There was a period of time at the end of her high school days where Sarah Plumb couldn't decide what she wanted to do. Two paths leading in separate directions that could change the course of her life, and she was standing at the crossroads.
At the end of each was a highly-touted women's collegiate lacrosse program that had heavily recruited the Wellesley, Mass., native. It came down to Duke and Dartmouth.
Plumb chose green over blue.
One of the best decision makers on the field, this was nothing like staring down the opponent's defense and finding the path to the goal. This was a life decision.
"I was really stressed out over the whole process," Plumb said. "I was conflicted and when Amy (Patton) came to my house on July 1 I told her I had to go to a camp at Duke at the end of the month before making my decision.
"After everything was said and done and I had gone to the camp, I decided that I was going to commit to Dartmouth. It was a place that fit my personality the best and I knew it was somewhere that I would fit into the community," Plumb continued. "The atmosphere on the team was so amazing when I visited and that was something that really stuck with me when making my choice."
No one has looked back on the decision with regret as head coach Amy Patton has a player that is a leader both on and off the field for her team, while Plumb is on the doorstep of graduation with countless memories, friends and records to her name.
"Everyone at Duke was great, but Dartmouth seemed very familiar to me, being more of an outdoors kind of place which reminded me of family trips to the Adirondacks when I was younger, so there was a level of comfort that I loved," Plumb remarked.
Now, with just a few games left in her collegiate career, the senior midfielder is truly rewriting the record books and leaving her mark on the Dartmouth women's lacrosse program.
She broke the single-season mark for draw controls when she picked up her 54th of the year against Penn on April 14. Since then, she is now the lone player in program history to have more than 60 draws in a season, a stat that reflects the importance of possession in the game. Two days after setting the season standard, Plumb broke the career mark and moved to within just a handful of the Ivy League record.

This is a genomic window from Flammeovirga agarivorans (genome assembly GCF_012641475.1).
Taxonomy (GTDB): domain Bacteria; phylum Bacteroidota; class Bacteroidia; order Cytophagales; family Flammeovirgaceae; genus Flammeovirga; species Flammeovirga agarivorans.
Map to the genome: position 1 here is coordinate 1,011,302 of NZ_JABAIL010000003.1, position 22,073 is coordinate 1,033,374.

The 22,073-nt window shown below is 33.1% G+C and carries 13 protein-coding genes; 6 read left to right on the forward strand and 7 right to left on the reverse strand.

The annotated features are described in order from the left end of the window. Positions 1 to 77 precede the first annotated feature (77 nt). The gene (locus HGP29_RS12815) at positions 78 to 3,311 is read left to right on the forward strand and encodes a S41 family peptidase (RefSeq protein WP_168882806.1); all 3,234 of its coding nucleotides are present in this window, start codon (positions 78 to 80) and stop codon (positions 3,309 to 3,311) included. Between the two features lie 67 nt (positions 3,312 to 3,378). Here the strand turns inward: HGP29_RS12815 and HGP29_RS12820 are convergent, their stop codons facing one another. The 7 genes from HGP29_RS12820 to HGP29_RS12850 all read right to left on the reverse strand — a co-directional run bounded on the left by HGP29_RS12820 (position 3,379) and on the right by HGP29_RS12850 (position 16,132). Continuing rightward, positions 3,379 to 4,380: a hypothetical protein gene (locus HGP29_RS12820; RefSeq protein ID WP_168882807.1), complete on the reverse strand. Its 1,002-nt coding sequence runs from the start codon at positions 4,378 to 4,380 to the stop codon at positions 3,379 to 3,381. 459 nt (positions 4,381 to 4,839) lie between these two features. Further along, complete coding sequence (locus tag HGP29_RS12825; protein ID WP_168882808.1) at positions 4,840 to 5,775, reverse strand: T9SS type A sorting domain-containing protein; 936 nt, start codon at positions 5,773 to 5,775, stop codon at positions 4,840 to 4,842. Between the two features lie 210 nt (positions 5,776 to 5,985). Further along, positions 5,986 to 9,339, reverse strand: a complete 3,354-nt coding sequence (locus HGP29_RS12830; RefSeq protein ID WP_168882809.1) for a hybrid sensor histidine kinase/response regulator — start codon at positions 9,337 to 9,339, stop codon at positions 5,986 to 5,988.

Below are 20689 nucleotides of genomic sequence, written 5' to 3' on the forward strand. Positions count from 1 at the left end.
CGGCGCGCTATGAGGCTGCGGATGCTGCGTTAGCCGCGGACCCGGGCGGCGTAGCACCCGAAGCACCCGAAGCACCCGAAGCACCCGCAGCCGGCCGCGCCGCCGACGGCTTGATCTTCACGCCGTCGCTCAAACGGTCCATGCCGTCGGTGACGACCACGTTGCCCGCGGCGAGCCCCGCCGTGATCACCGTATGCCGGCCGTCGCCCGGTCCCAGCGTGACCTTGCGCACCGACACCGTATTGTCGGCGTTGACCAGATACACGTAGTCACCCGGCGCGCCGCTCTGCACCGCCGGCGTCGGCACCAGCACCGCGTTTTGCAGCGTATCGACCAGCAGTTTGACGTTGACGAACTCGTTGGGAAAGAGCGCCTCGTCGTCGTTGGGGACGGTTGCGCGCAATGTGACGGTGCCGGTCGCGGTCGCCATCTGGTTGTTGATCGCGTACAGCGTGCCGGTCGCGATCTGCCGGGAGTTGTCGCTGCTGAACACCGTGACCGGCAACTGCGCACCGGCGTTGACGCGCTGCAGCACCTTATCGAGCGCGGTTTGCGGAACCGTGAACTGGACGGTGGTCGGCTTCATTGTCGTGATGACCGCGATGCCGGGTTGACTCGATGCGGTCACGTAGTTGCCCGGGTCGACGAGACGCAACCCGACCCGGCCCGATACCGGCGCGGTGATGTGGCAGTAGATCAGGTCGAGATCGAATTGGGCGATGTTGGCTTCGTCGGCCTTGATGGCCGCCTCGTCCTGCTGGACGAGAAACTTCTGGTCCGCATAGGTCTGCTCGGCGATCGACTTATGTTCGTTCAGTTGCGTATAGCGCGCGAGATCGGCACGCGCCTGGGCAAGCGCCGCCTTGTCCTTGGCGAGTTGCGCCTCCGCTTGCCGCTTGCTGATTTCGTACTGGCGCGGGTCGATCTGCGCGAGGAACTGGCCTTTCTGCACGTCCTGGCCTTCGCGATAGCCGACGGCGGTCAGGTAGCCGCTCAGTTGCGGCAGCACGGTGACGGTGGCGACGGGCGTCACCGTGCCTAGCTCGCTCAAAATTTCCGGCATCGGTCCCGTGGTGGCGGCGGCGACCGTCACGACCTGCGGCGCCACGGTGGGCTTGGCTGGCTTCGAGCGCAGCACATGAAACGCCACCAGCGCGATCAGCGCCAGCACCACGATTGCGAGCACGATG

However, draw control records, 100-career points and ground balls, and all the personal recognition means little to Plumb as she is focused on getting Dartmouth back to the top of the Ivy League and beyond in her final stint in Hanover.
"Coming in, I also chose this program because I knew it was one of the best in the Ivy League. Where we are now is where I knew we could always be. When my class came, it was not at the same place it had been in previous years. Throughout those early days, we always knew where we were headed," Plumb said.
"Winning the Ivy League outright is something this class has been working toward since we first got here as freshmen," she added. "Seeing where we are now is a really great feeling because we understand that we're not quite there yet, but we are getting closer to that goal we first set for ourselves."
In moving closer to that objective, Plumb has stepped up when her team needed a leader most. Three times this season, she has taken the game into her own hands in the waning moments.
Against Yale in the Ivy opener, Plumb broke an 8-8 tie with the winner in the final minutes. She did the same against Penn in the final league home game of the regular season, slashing through the Quaker defense to score her third of the day and second of a four-goal run that completed the team's second-half comeback.
But knowing the background, Plumb's goal against Duke at Scully-Fahey Field on March 17 may be the most clutch of the season.
Taking on the No. 3 team in the country, the Big Green were forced into overtime after the Blue Devils mounted a comeback bid in the second half. After a scoreless first OT period expired, the teams headed for a sudden-victory session. Plumb wasted little time in scoring the winner less than a minute in, setting off a celebration on the home team's sideline that led to her presence in the middle of a mass of jumping, hugging teammates.
"I think that goal and that moment right there really showed me that I made the right choice in coming here."
She may have scored the winner and grabbed the headlines, but Plumb will also be the first to tell you that Hilary Smith's draw control to start the possession or the pass that set her up, or her teammates moving in front of the goalkeeper made the play and the goal was just a result of those actions.
A selfless deflection of attention to the team as a whole.
An ideal that Plumb picked up as a young player at Dartmouth that she has taken with her reflects her understanding that doing the right thing is often done when no one is watching. She will email underclassmen after a game to let them know they played well or they did something that day that was an improvement to their game. She said that it made her feel good when she was a freshman and the older players took notice of her game, so she wants to pass on that ideal.
It doesn't seem like too many people have failed to notice Plumb on the field since first donning the Green and White. (Pat Salvas)
Sarah's recruiting trip to Hanover was made possible by the generosity of the late Allen S. Brush '35 and William G. Morton, Jr. '59 through the Dartmouth Athletic Sponsor Program.
|Spotlight on Sarah Plumb|